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Smith hopes Jets put more Tiger in offense

The New York Jets' Brad Smith (16) stiff

The New York Jets' Brad Smith (16) stiff arms Cincinnati Bengals defender Leon Hall before being tackled on the one yard line. (January 3, 2010) Credit: MCT

After watching Brad Smith set up one touchdown with a 57-yard run and score another on a 32-yard option run in Sunday's 37-0 win over the Bengals, the Jets must decide if that was an aberration or a revelation. Is it too risky to use Smith in the Wildcat formation in Saturday's wild-card rematch in Cincinnati, or should they expand his role and allow the former Missouri quarterback to pass?

Earlier this season, the Jets just dabbled with the Wildcat, which they call the "Tiger" after Smith's college team. But as opponents put more defenders into the box to stop the Jets' running game, offensive coordinator Brian Schottenheimer responded by making greater use of Smith.

"I'm definitely happy about it," Smith said Tuesday. "It means a lot to me. It's very important to be able to contribute."

Smith was the first player in NCAA history to pass for 8,000 yards and run for 4,000 in his career, but when he entered the NFL in 2006, he was asked to convert to wide receiver. In the past two seasons, the Wildcat offense has emerged, and now the Jets realize they have a dangerous weapon. Smith has carried 18 times for 207 yards this season. He hasn't thrown a pass yet, but if they roll him out, Smith can pressure a defense with the run-pass option.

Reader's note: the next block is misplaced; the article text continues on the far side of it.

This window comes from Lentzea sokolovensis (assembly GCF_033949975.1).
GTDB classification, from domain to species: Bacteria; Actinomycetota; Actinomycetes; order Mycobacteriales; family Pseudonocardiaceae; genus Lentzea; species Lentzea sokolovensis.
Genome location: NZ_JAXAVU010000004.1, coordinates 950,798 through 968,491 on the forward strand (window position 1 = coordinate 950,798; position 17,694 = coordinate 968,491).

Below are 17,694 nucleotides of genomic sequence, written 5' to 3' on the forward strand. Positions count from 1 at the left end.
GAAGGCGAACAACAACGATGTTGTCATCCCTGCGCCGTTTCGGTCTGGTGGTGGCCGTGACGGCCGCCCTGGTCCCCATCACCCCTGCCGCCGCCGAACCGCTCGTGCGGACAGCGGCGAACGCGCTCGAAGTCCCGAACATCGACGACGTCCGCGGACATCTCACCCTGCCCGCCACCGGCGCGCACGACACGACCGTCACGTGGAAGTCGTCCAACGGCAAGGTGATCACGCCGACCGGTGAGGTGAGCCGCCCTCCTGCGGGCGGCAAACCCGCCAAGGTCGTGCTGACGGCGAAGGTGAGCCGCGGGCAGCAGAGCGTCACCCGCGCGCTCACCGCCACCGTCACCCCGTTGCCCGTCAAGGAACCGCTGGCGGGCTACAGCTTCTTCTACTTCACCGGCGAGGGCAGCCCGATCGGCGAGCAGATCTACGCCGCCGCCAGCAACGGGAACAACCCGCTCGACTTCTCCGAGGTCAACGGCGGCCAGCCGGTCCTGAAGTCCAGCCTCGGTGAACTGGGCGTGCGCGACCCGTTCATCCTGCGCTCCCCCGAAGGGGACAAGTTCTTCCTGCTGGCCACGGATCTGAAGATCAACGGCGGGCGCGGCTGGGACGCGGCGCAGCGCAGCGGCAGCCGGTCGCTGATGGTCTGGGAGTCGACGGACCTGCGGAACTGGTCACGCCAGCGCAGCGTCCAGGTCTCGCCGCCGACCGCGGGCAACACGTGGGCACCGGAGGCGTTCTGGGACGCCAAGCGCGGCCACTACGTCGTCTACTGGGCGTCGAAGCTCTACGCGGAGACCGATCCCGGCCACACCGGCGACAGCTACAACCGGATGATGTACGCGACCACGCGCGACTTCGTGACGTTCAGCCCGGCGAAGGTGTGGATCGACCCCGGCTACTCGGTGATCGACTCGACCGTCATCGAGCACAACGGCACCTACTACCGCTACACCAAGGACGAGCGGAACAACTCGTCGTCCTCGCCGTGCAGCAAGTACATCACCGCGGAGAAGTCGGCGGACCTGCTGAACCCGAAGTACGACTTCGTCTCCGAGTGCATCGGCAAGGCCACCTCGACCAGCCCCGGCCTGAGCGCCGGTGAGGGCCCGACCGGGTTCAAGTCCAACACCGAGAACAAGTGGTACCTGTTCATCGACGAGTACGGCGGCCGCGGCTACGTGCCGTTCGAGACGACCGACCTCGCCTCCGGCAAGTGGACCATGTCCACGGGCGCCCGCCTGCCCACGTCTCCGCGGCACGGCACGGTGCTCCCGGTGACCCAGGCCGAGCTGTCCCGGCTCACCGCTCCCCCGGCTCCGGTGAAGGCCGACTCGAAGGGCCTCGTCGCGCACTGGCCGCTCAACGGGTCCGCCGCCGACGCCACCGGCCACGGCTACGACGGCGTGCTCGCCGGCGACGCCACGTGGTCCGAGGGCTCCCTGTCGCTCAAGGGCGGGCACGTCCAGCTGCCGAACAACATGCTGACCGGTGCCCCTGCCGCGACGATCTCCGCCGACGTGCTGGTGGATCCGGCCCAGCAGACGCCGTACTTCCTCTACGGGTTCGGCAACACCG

"You're absolutely right," Smith said. "We've seen it with Michael Vick and Donovan [McNabb], guys who are mobile. Even Roethlisberger with his ability to run.

"I'm comfortable throwing the football. It's something I've done my whole life. If that situation arises, we just have to make plays."

When he rolled out on second-and-9 at the Bengals' 32-yard line in the second quarter Sunday night, faked the pitch to running back Shonn Greene and turned upfield to the end zone, it was almost as if Smith were back at Mizzou. "It did feel familiar," Smith said. "I hadn't had that feeling for awhile. It kind of hit me when I was running that, 'I can get used to this.' "

Most Wildcat formation "quarterbacks" are running backs taking a direct snap, but Smith is used to getting under center for the snap and either dropping back or rolling out to pass.

"You know, we have some things in the playbook that we can use to attack the defense," Smith said of his pass plays. "That is definitely a possibility."

When someone asked how he describes his position to friends, Smith said he's still in the wide receiver meetings.

So he sees himself as a receiver?

"You asked how I 'describe' myself," Smith said.

OK, how does he think of himself? "I'm still working on that."

Sounds like Smith's inner quarterback is raring to get out.

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